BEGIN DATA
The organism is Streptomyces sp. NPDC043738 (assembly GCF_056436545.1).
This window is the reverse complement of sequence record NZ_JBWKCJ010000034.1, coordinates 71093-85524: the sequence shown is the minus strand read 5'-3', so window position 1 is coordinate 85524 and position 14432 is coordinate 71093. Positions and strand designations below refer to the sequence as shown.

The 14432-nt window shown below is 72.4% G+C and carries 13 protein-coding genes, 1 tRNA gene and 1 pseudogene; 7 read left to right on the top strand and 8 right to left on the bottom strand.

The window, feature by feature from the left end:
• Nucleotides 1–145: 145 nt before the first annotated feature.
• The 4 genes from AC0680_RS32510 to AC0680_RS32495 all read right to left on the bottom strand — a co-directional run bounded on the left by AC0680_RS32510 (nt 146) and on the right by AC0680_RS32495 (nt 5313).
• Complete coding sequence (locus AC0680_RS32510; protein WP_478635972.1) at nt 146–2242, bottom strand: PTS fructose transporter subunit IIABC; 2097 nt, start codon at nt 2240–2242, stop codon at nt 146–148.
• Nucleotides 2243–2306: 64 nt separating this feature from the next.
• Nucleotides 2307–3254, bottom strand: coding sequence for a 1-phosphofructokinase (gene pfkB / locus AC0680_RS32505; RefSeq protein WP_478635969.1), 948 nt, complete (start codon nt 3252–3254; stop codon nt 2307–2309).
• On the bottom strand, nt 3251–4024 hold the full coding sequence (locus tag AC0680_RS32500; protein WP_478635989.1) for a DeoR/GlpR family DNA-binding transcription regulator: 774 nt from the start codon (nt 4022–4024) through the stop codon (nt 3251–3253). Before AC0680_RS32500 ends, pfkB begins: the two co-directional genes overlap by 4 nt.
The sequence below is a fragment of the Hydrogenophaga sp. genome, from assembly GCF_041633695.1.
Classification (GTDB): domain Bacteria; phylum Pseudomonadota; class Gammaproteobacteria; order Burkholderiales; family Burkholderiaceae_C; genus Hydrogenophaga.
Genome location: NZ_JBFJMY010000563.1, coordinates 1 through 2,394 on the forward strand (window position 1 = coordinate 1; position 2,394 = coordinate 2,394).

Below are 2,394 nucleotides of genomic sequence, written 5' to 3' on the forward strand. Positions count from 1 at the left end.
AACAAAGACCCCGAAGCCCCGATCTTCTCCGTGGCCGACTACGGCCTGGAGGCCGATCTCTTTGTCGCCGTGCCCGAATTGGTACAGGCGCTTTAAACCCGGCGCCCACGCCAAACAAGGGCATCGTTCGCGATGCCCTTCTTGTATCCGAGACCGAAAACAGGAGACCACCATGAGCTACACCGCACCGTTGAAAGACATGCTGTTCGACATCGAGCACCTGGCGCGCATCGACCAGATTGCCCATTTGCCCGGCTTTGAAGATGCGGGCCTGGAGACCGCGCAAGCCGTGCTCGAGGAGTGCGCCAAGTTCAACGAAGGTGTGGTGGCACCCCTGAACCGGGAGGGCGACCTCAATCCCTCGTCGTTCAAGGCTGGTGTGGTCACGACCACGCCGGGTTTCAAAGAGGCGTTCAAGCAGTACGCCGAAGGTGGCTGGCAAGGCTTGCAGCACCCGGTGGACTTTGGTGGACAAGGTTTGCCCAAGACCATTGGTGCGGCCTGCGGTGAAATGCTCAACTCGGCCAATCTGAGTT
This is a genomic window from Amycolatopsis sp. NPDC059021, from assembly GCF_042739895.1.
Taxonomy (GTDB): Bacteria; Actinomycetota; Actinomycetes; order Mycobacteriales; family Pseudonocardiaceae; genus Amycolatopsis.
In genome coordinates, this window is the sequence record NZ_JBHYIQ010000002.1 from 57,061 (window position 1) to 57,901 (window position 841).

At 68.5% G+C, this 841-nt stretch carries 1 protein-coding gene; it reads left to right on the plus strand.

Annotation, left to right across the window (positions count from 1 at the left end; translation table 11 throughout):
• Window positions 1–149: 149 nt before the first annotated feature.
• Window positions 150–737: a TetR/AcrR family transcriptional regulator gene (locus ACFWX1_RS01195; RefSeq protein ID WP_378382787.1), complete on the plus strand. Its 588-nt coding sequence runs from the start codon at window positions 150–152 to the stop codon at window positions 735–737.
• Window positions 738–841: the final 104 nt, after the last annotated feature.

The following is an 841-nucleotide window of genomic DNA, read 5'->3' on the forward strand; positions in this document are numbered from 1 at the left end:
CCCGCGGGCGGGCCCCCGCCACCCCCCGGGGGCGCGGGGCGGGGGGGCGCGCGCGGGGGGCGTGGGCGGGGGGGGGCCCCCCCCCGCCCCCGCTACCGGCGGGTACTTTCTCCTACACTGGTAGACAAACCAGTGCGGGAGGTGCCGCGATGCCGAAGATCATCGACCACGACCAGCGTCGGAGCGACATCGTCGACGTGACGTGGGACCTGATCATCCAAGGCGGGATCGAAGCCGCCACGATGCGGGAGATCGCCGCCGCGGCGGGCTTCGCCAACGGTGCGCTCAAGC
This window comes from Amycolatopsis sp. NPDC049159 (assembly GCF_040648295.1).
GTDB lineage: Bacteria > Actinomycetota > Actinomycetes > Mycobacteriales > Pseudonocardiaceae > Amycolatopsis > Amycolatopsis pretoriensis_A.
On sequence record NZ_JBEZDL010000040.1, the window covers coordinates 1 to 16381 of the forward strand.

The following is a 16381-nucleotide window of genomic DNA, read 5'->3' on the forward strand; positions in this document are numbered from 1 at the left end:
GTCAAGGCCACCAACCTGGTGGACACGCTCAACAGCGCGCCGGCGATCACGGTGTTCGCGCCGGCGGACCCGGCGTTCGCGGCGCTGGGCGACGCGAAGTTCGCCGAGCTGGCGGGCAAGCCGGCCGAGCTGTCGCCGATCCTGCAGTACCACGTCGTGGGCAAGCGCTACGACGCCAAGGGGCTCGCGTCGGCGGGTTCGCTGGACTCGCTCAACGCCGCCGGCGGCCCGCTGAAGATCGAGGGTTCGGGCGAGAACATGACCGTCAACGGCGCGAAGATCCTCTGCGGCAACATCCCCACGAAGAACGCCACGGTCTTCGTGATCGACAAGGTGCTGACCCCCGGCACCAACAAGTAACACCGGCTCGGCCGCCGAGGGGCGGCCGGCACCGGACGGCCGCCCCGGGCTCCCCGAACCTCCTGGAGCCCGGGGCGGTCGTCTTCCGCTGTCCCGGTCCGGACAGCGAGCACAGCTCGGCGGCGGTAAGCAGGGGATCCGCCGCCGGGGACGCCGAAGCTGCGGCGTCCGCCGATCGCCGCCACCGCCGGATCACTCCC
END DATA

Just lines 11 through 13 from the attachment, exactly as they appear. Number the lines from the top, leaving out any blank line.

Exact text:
The sequence below is a fragment of the Hydrogenophaga sp. genome, from assembly GCF_041633695.1.
Classification (GTDB): domain Bacteria; phylum Pseudomonadota; class Gammaproteobacteria; order Burkholderiales; family Burkholderiaceae_C; genus Hydrogenophaga.
Genome location: NZ_JBFJMY010000563.1, coordinates 1 through 2,394 on the forward strand (window position 1 = coordinate 1; position 2,394 = coordinate 2,394).